“When we were in the studio at that time in the ‘60s, we questioned whether or not what we were doing would be heard,” Hancock says at one point. “Would it do anything in the world? Would it create some kind of value, the kind of value you couldn’t put a price on?”

Time is a real son of a bitch in most respects, but Hancock can rest easy. The years have been exceedingly kind to the music given us by Blue Note, music that remains vital, important and inspirational. Its value can’t be overstated.

This article produced in partnership with Eagle Rock Entertainment.

The post Blue Note Records: Beyond the Notes Documentary appeared first on Discogs Blog.

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Unknown Dip Your Ears, No. 251 (Meet Lise Davidsen, the next Hochdramatische)


Lise Davidsen sings Wagner & Strauss
Philharmonia, Esa-Pekka Salonen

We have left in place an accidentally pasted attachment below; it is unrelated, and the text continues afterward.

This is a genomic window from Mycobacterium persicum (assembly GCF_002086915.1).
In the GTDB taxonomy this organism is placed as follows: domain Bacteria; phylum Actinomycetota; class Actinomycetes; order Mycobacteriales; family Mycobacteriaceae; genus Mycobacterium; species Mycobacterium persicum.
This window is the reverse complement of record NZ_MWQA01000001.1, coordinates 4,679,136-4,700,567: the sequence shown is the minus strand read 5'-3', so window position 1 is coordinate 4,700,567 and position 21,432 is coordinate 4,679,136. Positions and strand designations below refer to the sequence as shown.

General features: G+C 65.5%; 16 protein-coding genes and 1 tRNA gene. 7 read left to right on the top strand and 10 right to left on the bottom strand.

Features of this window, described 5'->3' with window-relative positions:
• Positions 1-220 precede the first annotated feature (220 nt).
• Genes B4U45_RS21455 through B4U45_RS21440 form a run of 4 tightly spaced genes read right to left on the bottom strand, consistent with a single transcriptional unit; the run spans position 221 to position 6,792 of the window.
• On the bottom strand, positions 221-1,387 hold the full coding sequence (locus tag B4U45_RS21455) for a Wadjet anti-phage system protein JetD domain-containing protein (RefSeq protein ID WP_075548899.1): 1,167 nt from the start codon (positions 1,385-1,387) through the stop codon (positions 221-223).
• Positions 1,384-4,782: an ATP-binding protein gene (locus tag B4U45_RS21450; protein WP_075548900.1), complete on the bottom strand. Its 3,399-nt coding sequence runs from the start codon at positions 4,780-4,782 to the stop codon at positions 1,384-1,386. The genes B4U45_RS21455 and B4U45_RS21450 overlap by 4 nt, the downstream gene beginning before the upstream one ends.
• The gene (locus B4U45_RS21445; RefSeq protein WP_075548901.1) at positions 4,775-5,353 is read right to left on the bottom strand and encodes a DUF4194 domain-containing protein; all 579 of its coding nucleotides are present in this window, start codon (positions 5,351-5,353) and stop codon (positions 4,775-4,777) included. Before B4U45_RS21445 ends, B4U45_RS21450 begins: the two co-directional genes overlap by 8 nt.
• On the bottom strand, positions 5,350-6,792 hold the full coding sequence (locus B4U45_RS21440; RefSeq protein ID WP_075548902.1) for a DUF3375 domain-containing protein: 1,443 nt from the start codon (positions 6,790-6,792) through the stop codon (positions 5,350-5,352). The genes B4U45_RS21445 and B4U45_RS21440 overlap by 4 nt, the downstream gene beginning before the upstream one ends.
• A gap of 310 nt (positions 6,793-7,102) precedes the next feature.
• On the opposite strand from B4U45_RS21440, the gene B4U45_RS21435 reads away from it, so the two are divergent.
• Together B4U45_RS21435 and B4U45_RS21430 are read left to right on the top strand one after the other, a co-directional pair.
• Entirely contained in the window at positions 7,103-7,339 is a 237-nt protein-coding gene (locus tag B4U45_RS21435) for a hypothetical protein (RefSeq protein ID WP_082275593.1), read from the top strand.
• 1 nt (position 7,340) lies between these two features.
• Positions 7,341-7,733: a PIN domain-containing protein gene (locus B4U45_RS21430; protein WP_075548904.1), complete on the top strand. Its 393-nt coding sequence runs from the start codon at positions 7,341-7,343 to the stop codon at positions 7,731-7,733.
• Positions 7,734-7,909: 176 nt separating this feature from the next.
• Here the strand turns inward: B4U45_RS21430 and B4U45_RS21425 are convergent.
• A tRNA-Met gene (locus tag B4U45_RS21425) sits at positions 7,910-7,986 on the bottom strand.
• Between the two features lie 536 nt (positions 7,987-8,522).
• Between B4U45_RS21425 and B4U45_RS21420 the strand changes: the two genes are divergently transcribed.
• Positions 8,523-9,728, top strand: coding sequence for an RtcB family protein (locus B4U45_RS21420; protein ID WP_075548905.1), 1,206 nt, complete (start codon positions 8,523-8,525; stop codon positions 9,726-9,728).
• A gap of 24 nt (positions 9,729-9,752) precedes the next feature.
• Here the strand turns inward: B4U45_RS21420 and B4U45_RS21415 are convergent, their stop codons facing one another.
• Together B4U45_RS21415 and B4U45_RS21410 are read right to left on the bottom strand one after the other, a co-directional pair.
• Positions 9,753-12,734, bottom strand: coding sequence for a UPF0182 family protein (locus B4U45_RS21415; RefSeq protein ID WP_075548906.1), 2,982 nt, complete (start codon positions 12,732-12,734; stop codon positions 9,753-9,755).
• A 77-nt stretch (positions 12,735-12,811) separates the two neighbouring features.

Decca

Make no mistake about it: The young Norwegian soprano Lise Davidsen, from little Stokke at the southern end of the Oslofjord, is *the* “Hochdramatische” of the near future. That much has been clear pretty much from the moment she stepped onto the stage of the Zurich Opera earlier this year, to give her first

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Europalia Romania launches in Belgium

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Music Freelance BBC National Orchestra of Wales chooses Ryan Bancroft as next principal conductor

Rating: 
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The BBC National Orchestra and Chorus of Wales (BBC NOW) has chosen Ryan Bancroft to succeed renowned Danish conductor Thomas Søndergård as its next principal conductor. Bancroft will occupy the position for an initial period of three years beginning in September 2020.

Søndergård, who was BBC NOW’s principal conductor for six years, will be joining the Royal Scottish National Orchestra as music director with tours to China and the US planned for next season.

29-year-old Californian conductor Ryan Bancroft has been in high demand since winning both First Prize and the Audience Prize at Copenhagen’s Malko Competition for Young Conductors in April 2018. Besides previous concerts with BBC NOW last season in Aberystwyth and at the Vale of Glamorgan Festival, he has appeared with the Stockholm Philharmonic, Rotterdam Philharmonic, Norwegian National Opera Orchestra and the BBC Scottish Symphony.